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Motorpsycho - The Crucible

  by Erick Mertz

published: 26 / 3 / 2019

Motorpsycho - The Crucible
Label: Rune Grammofon
Format: CD


Enjoyable but over-stated latest album from Norwegian progressive/psychedelic rock trio Motorpsycho

Motorpsycho is a progressive/psychedelic rock three-piece from Trondheim, Norway. Since their emergence in 1989, some thirty years ago, the band (named for a Russ Meyer film of the same name) has released a string of more than twenty, critically acclaimed recordings that have marked them as one of Europe’s most influential heavy rock acts. Now the band brings a new album, 'The Crucible' their first in two years, which is comprised of just three tracks. Three tracks for most bands sounds like a quaint in and out, but Motorpsycho is not most bands. In their jam-influenced hands even three tracks can become a sprawling masterwork of genre spanning rock. On the opening track, 'Psychotzar' the band delves straight into an abyss of churning, hard rock. The track is full of exciting solos and tight, stormy percussion. Clocking in at nearly nine minutes in length, it is the shortest track on the record, pausing near the end for a slowed down, exploration of harrowing psychedelic blues. Drummer Tomas Jarmyr joined the band prior to 2017’s 'The Tower'. The band described that time of transition as a trial by fire. Jarmyr is technically sound, as is evidenced by the second track, 'Lux Aeterna', longer at near 11-minutes and filled with a lot of 1970’s rock excess that has traditionally marked the bands experimentation. At times, on this track in particular, Motorpsycho reminds me of Jethro Tull. That call back comes both in their use of sweet vocal harmonies and how their quirky songwriting style seems determined to explore every possible vista. On the final twenty-one minute title track, the band replicates a lot of the territory they laid a map for on the previous, only more soaring and ambitious. There isn’t much new territory, instead it feels like the band jamming further on other ideas. The last six minutes break into blustery, soaring solos, but the jam feels like an appendage. I think I would have liked these three songs better had the band opted to work in more of the harder riffs that marked 'Psychotzar', my favourite track on the record. I enjoyed 'The Crucible', overall though. It is characteristic of Motorpsycho in its reach and deployment of influence, and while it’s not their best work, it’s certainly not enough of a departure to disappoint.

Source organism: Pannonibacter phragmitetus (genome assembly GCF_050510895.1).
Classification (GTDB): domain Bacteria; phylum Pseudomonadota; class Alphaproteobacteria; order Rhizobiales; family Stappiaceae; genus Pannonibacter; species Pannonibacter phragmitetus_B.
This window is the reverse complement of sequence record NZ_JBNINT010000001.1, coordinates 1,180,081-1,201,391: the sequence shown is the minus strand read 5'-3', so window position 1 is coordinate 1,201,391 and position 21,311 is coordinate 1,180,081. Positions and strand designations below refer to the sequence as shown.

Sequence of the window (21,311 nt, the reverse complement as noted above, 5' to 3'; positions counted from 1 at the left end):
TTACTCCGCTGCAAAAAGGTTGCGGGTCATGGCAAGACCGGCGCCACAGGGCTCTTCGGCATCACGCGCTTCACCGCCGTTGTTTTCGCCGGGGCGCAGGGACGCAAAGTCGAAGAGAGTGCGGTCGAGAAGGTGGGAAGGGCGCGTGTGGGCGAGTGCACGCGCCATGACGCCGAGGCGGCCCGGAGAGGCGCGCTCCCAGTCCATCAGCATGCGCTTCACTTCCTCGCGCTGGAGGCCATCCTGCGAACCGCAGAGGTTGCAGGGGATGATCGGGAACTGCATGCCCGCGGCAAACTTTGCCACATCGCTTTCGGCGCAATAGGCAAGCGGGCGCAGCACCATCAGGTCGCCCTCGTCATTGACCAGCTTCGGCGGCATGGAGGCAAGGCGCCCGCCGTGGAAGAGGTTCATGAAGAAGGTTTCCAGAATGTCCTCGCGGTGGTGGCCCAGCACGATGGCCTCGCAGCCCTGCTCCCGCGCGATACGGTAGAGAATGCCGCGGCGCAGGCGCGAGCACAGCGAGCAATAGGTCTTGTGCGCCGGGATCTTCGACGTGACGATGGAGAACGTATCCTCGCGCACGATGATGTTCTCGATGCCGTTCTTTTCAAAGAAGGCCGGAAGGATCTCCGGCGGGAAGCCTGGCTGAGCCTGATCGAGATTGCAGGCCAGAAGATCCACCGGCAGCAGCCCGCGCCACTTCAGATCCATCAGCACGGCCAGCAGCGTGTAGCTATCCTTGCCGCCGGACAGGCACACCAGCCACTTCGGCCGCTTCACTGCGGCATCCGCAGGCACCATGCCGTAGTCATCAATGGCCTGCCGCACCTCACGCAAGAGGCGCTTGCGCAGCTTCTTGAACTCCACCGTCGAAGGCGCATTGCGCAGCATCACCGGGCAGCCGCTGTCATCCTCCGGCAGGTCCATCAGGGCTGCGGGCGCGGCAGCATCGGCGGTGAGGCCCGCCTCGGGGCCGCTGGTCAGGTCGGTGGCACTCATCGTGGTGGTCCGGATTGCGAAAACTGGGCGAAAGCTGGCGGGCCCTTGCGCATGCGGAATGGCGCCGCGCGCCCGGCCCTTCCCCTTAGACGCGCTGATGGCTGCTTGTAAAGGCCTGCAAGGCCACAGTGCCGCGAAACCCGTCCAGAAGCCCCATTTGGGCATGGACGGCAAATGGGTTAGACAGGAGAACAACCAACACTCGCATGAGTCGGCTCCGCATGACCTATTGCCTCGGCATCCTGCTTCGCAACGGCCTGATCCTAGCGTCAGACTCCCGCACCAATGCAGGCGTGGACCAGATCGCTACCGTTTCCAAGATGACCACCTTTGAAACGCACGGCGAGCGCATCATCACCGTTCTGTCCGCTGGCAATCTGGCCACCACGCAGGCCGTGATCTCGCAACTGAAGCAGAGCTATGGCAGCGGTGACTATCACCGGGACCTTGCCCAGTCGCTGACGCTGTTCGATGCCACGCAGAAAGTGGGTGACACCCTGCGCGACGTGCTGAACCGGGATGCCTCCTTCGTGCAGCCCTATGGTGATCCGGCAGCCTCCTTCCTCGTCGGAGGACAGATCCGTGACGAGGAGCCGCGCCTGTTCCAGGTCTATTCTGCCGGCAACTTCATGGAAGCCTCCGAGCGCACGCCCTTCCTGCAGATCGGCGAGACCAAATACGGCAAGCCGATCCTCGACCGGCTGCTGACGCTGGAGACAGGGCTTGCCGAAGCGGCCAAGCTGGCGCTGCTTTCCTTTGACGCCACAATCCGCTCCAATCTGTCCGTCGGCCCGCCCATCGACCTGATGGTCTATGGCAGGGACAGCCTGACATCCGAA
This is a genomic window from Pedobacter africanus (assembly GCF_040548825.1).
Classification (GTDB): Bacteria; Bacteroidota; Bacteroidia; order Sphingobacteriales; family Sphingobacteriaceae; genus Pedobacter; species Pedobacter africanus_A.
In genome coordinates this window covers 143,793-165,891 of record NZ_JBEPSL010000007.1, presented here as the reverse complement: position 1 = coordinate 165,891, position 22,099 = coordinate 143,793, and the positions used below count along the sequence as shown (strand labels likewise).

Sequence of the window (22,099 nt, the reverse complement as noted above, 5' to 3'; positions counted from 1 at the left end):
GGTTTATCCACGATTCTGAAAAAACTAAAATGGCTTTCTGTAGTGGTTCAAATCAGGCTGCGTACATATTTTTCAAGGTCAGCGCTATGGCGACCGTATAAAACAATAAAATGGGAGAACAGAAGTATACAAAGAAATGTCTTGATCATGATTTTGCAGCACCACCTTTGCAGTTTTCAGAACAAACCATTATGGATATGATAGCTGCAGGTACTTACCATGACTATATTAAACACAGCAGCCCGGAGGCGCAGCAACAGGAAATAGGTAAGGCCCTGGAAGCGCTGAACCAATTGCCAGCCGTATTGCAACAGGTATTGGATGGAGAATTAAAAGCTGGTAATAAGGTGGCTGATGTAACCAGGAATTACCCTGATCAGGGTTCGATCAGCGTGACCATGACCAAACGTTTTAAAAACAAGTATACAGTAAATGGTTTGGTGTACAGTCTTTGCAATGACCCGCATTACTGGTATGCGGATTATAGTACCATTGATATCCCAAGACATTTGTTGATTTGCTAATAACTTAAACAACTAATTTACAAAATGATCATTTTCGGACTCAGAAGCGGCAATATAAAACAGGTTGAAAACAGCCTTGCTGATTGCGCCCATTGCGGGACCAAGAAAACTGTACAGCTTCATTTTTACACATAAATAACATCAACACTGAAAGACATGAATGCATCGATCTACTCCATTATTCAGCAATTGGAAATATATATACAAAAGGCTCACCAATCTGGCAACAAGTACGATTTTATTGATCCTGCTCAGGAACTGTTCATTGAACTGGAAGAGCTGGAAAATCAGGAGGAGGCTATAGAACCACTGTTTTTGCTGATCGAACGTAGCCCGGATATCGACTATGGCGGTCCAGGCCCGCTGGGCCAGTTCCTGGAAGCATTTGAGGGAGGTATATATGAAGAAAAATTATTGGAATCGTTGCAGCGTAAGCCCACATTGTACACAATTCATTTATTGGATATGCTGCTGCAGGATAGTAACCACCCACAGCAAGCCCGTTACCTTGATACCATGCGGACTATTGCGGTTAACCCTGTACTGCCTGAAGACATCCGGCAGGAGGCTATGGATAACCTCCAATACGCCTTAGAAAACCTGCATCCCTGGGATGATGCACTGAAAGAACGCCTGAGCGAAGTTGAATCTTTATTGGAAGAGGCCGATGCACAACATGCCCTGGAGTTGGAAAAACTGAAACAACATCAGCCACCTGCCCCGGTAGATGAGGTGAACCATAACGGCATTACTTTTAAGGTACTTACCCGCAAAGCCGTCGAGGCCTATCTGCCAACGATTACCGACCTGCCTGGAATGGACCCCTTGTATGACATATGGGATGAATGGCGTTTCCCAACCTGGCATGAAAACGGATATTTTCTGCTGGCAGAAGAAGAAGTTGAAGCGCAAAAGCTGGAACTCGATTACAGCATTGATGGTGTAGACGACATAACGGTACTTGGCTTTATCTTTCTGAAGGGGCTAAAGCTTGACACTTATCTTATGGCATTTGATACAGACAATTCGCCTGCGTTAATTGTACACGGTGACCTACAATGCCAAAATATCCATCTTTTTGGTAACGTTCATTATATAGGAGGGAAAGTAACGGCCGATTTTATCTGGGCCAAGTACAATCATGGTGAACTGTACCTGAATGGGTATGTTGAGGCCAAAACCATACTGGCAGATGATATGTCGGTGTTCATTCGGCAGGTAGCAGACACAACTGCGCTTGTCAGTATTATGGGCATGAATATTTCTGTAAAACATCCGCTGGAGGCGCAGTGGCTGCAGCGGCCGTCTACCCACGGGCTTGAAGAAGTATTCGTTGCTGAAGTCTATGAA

Track Listing:-
1 Psychotzar
2 Lux Aeterna
3 The Crucible

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